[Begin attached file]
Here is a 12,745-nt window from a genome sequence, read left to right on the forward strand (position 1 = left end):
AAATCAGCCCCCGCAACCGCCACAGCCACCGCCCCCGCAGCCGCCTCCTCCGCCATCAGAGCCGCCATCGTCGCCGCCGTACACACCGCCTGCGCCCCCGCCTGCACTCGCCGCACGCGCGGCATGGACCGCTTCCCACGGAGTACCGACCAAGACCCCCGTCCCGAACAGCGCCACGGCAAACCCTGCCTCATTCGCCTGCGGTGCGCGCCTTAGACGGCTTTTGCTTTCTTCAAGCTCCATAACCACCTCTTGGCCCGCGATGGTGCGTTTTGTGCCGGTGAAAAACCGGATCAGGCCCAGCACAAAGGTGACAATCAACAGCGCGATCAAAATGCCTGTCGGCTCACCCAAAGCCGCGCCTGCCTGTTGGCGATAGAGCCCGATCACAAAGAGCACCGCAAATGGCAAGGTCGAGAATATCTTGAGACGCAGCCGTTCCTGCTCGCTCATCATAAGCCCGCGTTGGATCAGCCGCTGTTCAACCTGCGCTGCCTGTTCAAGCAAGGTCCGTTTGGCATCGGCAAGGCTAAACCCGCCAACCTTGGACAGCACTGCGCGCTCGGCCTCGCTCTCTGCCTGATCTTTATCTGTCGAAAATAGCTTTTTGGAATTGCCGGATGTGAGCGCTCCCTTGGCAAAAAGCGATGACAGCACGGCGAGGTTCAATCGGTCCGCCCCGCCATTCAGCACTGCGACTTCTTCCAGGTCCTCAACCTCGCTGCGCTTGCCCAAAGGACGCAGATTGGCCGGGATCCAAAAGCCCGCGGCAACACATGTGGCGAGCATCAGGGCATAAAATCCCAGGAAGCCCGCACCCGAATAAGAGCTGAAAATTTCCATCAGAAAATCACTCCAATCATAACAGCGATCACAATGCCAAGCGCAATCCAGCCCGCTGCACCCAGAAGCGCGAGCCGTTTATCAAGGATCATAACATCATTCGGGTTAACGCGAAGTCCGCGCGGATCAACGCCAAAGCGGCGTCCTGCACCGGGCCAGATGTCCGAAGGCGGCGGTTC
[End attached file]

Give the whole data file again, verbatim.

Here is a 12,745-nt window from a genome sequence, read left to right on the forward strand (position 1 = left end):
AAATCAGCCCCCGCAACCGCCACAGCCACCGCCCCCGCAGCCGCCTCCTCCGCCATCAGAGCCGCCATCGTCGCCGCCGTACACACCGCCTGCGCCCCCGCCTGCACTCGCCGCACGCGCGGCATGGACCGCTTCCCACGGAGTACCGACCAAGACCCCCGTCCCGAACAGCGCCACGGCAAACCCTGCCTCATTCGCCTGCGGTGCGCGCCTTAGACGGCTTTTGCTTTCTTCAAGCTCCATAACCACCTCTTGGCCCGCGATGGTGCGTTTTGTGCCGGTGAAAAACCGGATCAGGCCCAGCACAAAGGTGACAATCAACAGCGCGATCAAAATGCCTGTCGGCTCACCCAAAGCCGCGCCTGCCTGTTGGCGATAGAGCCCGATCACAAAGAGCACCGCAAATGGCAAGGTCGAGAATATCTTGAGACGCAGCCGTTCCTGCTCGCTCATCATAAGCCCGCGTTGGATCAGCCGCTGTTCAACCTGCGCTGCCTGTTCAAGCAAGGTCCGTTTGGCATCGGCAAGGCTAAACCCGCCAACCTTGGACAGCACTGCGCGCTCGGCCTCGCTCTCTGCCTGATCTTTATCTGTCGAAAATAGCTTTTTGGAATTGCCGGATGTGAGCGCTCCCTTGGCAAAAAGCGATGACAGCACGGCGAGGTTCAATCGGTCCGCCCCGCCATTCAGCACTGCGACTTCTTCCAGGTCCTCAACCTCGCTGCGCTTGCCCAAAGGACGCAGATTGGCCGGGATCCAAAAGCCCGCGGCAACACATGTGGCGAGCATCAGGGCATAAAATCCCAGGAAGCCCGCACCCGAATAAGAGCTGAAAATTTCCATCAGAAAATCACTCCAATCATAACAGCGATCACAATGCCAAGCGCAATCCAGCCCGCTGCACCCAGAAGCGCGAGCCGTTTATCAAGGATCATAACATCATTCGGGTTAACGCGAAGTCCGCGCGGATCAACGCCAAAGCGGCGTCCTGCACCGGGCCAGATGTCCGAAGGCGGCGGTTC